“measuring tape on mannequin” by Fancycrave on Unsplash

Perfectionism: How we stunt ourselves trying to save face

Mark Palfreeman
2 min readSep 19, 2018


I used to think being a perfectionist was fine and good.

It’s just healthy self-scrutiny. We’re supposed to analyze and hold ourselves to a high standard, right? To strive to be our best? Not anymore. Not once I realized what’s really happening.

I need to be reminded often of a simple fact: people can’t ever be perfect; we’re inherently flawed. We can try all we want, but everyone has their issues: anger, cowardice, selfishness, lack of empathy, avoidance, the list goes on. Or maybe it’s just lacking abilities that others have—there will always be someone better than us.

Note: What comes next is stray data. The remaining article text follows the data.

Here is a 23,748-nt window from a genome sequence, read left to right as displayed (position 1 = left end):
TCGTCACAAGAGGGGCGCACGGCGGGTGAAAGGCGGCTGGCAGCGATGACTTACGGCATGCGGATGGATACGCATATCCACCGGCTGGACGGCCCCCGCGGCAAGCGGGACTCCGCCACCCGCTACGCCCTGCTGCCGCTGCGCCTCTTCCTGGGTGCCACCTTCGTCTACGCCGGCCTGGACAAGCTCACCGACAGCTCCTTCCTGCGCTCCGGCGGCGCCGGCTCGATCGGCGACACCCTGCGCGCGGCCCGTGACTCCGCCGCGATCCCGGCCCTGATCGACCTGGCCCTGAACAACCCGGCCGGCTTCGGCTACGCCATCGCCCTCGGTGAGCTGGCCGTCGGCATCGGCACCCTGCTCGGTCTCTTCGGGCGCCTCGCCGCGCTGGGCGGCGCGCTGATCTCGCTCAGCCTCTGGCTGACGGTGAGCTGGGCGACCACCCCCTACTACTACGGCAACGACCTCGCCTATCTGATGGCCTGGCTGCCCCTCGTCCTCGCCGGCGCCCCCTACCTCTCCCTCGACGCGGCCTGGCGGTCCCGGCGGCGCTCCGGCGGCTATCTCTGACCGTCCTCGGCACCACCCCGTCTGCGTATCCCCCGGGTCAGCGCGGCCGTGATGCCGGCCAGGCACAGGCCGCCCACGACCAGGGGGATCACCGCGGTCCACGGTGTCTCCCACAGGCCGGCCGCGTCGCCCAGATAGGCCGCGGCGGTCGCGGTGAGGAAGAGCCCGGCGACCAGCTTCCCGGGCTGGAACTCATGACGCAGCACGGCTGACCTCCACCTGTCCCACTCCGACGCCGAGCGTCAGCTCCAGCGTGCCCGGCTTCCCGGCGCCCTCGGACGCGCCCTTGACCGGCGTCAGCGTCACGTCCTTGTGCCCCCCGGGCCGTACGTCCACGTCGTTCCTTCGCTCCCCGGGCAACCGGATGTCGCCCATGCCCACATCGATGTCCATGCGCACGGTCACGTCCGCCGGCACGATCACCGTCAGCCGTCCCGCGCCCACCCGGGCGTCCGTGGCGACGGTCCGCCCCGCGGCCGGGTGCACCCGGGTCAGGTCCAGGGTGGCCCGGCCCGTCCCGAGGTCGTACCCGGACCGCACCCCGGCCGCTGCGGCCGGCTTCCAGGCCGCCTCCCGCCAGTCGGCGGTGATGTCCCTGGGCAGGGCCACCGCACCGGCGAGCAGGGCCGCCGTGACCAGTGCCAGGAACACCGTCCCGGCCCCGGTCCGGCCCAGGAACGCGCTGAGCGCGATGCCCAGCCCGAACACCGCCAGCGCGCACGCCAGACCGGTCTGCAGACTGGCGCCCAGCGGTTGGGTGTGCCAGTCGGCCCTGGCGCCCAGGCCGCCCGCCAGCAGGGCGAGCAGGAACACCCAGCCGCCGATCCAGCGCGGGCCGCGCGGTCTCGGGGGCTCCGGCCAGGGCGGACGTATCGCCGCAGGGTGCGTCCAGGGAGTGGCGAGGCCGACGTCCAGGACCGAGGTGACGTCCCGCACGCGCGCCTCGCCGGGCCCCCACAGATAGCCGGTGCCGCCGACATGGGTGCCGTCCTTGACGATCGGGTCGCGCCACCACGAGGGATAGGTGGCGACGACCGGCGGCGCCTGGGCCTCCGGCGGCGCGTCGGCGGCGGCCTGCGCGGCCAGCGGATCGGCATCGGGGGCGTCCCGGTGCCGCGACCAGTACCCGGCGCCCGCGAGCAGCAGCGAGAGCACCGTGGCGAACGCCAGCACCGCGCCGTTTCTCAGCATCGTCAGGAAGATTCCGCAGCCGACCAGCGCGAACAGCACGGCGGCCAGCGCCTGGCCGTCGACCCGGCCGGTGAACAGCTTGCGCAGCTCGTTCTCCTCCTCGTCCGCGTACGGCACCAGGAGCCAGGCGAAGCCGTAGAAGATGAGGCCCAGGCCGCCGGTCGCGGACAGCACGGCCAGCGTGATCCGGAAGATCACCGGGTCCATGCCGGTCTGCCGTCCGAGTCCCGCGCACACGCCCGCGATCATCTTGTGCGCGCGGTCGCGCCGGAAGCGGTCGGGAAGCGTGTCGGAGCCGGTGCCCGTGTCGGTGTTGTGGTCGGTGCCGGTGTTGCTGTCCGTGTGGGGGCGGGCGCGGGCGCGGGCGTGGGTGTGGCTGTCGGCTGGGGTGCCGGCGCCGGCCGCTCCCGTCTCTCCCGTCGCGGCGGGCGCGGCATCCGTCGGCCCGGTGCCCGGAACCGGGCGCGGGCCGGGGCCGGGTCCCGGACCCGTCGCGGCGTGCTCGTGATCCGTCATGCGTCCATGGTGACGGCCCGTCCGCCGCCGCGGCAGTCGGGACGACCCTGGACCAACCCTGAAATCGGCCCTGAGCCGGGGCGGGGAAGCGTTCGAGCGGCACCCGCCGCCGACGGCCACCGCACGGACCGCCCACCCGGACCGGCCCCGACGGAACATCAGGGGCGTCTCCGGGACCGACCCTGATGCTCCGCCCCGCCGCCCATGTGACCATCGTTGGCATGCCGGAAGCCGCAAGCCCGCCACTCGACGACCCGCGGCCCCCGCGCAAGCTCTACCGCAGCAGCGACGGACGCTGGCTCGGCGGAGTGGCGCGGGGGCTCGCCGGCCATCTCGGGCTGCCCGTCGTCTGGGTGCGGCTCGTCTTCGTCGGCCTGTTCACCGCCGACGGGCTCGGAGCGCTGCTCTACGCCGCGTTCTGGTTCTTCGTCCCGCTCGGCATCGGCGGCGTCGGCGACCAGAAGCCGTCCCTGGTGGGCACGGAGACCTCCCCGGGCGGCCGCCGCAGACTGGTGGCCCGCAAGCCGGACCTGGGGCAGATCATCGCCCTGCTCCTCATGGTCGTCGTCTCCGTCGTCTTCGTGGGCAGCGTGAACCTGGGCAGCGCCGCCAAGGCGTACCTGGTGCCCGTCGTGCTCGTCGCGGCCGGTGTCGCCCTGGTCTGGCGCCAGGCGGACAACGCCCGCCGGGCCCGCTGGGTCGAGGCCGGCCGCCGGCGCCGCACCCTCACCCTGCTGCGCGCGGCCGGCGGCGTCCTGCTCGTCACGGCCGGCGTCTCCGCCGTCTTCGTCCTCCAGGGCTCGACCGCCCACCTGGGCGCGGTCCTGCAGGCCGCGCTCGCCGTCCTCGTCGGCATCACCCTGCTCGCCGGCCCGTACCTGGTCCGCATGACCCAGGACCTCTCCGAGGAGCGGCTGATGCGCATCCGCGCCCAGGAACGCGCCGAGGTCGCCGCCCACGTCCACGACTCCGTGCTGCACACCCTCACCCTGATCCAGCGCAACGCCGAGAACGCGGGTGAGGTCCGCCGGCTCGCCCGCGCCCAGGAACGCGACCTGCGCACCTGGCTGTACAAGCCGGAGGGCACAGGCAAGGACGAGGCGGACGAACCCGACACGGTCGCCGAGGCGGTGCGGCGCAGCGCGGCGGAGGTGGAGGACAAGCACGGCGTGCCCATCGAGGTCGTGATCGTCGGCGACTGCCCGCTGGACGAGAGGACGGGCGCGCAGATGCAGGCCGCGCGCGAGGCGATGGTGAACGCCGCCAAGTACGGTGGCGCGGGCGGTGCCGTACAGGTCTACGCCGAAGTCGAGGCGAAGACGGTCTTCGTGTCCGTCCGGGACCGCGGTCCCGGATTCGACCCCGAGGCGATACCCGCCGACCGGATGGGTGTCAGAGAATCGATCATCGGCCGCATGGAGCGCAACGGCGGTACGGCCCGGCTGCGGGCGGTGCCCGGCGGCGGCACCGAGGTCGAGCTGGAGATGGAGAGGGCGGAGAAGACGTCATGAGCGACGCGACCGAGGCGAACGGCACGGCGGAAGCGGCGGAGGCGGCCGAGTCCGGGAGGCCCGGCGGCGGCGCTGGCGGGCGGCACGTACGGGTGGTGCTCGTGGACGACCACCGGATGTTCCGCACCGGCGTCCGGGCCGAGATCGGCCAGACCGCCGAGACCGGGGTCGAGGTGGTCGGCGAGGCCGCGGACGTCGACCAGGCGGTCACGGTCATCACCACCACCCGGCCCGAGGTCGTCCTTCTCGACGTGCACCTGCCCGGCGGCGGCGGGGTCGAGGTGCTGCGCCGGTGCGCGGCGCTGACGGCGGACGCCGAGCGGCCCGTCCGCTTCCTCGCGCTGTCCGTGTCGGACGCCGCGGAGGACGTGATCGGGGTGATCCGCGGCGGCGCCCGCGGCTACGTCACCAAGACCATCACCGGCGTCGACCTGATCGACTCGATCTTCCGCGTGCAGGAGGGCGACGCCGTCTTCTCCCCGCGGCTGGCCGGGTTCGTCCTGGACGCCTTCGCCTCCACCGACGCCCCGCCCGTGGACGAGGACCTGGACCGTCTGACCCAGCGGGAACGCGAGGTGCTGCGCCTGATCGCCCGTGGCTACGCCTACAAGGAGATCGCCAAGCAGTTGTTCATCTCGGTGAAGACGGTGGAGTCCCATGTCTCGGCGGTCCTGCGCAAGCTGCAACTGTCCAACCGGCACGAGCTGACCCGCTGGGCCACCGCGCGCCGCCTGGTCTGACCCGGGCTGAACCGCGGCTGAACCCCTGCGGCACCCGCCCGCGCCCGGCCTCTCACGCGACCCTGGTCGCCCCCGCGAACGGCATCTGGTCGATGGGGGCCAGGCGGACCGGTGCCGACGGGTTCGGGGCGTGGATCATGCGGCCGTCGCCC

Perfectionism says we can’t put any of our selves or work on display until it’s all just right. For me, this looks like questioning everything, doubting myself, and quitting half-way. Specifically, I hesitate every time I’m about to submit a code review for my coworkers to look at. Or I decide I’m not qualified enough to speak at a local tech meetup or write a new post (like this one!).

Since we can’t achieve “just right”, because there will always be something to improve, perfectionism is really about keeping up a façade. While claiming perfection, we’re really trying hard to hide our imperfections. It’s our shield to avoid the discomfort from doing anything new, daring, or vulnerable.